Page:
The terms ‘diversity’ and ‘inclusivity’ have an unfair reputation as business-speak buzzwords, whether due to virtue-signalling gestures by larger businesses or a fundamental misunderstanding of their importance to businesses.
Diversity encompasses the representation of disadvantaged and minority communities – whether due to socio-economic or ethnic background. Meanwhile, inclusivity refers to equal and equitable provisions that enable the professional developments of the marginalised, from ethnic communities to the disabled population. But why are they so important for a business?
A diverse and inclusive workplace is a much more appealing one to foster a long-term professional career in, for disadvantaged communities and staff cohorts as a whole. Implementing accessible infrastructure minimises physical barriers to entry, while equitable hiring processes and internal training programmes ensure that less-represented staff members receive key industry support.
Together, these interventions can significantly reduce staff turnover rates. Ensuring provisions are made and professional development preserved means employees are more likely to continue their journey with your business, saving you time and money on training new hires.
Employee Morale and Productivity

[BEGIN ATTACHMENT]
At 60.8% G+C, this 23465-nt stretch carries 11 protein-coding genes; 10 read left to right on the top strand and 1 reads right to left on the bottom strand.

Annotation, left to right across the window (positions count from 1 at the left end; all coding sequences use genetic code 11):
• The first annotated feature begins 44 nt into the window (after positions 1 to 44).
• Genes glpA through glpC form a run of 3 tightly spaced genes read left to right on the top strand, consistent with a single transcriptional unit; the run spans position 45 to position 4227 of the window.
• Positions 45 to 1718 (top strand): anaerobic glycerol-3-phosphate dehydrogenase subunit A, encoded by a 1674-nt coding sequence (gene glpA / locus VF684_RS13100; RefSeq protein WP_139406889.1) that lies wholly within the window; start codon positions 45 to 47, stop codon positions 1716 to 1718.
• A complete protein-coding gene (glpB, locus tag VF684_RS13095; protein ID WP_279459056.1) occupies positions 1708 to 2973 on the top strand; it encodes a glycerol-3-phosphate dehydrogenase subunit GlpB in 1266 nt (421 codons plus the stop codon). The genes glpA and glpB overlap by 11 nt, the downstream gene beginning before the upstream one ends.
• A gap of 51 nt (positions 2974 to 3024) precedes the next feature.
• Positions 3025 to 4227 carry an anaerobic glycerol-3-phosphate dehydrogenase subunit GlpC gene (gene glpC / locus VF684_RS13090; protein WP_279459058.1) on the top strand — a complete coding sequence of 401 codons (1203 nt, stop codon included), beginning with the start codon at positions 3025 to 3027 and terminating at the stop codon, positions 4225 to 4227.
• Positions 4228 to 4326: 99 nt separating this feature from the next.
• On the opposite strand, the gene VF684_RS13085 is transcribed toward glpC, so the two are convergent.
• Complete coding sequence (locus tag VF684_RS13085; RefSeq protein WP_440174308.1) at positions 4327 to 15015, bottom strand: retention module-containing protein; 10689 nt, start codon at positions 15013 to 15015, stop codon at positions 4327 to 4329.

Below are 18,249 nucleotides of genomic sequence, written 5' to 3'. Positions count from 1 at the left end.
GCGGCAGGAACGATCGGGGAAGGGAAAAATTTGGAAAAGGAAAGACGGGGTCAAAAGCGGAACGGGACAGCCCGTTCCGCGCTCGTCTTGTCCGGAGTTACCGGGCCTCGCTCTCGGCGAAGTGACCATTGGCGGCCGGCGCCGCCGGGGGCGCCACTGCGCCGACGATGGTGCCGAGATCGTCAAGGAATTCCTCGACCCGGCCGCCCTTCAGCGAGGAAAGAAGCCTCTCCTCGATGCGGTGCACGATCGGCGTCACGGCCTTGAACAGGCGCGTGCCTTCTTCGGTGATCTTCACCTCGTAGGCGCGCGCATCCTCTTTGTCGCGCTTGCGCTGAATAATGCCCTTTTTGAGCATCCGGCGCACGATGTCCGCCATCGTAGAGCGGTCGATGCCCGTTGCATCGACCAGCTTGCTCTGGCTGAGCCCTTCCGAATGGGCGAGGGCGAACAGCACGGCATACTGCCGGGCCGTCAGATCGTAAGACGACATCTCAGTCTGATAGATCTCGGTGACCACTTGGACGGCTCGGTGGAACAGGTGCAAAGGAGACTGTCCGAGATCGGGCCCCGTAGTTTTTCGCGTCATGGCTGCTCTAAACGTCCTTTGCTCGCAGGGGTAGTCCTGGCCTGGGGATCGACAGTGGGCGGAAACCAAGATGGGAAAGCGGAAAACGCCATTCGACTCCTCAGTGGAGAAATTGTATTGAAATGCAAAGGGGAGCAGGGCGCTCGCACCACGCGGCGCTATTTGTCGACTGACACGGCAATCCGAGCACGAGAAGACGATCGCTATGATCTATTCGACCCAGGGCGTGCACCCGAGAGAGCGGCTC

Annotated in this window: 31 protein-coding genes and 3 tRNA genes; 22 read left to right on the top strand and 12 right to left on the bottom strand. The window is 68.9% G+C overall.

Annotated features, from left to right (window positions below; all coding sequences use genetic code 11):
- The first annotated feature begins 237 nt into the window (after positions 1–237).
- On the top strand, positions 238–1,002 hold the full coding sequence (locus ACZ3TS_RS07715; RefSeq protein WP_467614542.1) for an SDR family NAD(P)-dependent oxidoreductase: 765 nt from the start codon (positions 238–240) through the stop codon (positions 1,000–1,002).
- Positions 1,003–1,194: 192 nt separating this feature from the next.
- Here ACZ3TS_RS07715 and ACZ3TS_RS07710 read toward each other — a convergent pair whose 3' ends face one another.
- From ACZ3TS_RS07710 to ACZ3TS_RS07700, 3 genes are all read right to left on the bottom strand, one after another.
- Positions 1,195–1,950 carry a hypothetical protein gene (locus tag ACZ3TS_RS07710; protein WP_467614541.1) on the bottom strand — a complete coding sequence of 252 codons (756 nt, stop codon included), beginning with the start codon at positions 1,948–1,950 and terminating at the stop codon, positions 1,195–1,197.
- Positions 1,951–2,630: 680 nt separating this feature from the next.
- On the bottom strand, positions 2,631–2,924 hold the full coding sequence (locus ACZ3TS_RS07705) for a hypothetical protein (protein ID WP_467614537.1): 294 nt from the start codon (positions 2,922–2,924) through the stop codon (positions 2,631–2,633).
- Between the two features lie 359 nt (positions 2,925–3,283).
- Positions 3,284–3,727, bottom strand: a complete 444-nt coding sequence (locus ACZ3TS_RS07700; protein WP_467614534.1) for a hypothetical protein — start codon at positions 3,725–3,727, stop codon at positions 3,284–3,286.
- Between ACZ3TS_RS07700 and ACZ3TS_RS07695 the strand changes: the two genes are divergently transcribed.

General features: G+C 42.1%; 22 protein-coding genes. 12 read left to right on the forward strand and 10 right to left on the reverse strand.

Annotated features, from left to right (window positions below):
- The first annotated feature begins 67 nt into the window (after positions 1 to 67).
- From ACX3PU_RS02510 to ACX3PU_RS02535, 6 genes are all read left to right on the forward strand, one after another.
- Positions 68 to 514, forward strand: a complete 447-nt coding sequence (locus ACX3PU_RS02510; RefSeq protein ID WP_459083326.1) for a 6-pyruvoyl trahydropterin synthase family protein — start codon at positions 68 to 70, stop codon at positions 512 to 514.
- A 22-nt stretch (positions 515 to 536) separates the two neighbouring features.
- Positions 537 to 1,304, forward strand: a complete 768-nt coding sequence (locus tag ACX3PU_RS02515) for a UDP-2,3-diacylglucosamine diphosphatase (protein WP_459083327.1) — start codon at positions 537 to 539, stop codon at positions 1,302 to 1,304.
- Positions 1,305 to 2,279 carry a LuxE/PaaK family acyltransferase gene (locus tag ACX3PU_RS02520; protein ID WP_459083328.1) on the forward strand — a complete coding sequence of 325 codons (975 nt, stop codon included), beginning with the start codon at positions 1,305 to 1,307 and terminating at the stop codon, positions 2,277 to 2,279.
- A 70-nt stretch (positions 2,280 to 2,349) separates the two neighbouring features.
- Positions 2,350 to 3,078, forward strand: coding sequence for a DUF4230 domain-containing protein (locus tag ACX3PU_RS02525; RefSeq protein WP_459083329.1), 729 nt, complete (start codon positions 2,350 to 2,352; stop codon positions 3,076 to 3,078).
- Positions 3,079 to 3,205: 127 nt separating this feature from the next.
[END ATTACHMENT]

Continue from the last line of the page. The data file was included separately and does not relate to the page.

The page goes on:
Lower employee churn rates have a knock-on effect on staff morale, as teams can continue to work well with one another in the long term, while individuals are recognised for their strengths. Providing for disadvantaged and disabled employees also demonstrates your company’s commitment to wider causes, ensuring that staff members feel represented – and even feel able to lend their skills and energy to your business.
Improved morale has a knock-on effect on overall productivity, where staff who feel ‘seen’, accommodated and provided for are more likely to give their all in their role. A combination of well-accommodated and longer-serving staff members ensures that existing teams continue to be productive.
Fostering a Skilled Business
Outdated hiring tactics and unconscious bias alike can lead firms to unintentionally narrow their prospects when it comes to onboarding new staff. This can have a limiting effect on the growth opportunities for businesses, while reinforcing pre-existing power dynamics and stunting organic, creative growth.
By conscientiously hiring from a range of experiences and backgrounds, you give your business the opportunity to grow and expand in a creative and equitable way. New hires from different backgrounds bring new ideas to the table, and make for a vibrant company culture unstilted by unconscious confirmation bias. A careful approach to diversity and inclusivity allows businesses to truly pick the best employees for the role, taking into account a wider range of criteria – leading to an overall more skilled cohort.
Starting the Journey
Knowing where to start as a business, whether a new enterprise or a well-established company, can be difficult if there is no pre-existing diversity or inclusivity framework. Consulting organisations like New Street Consulting Group exist to coach businesses through their development strategy, and the implementation of people-based directives; meanwhile, legal guidelines on discrimination and accessibility are a good place to start for understanding exactly where you stand as a business.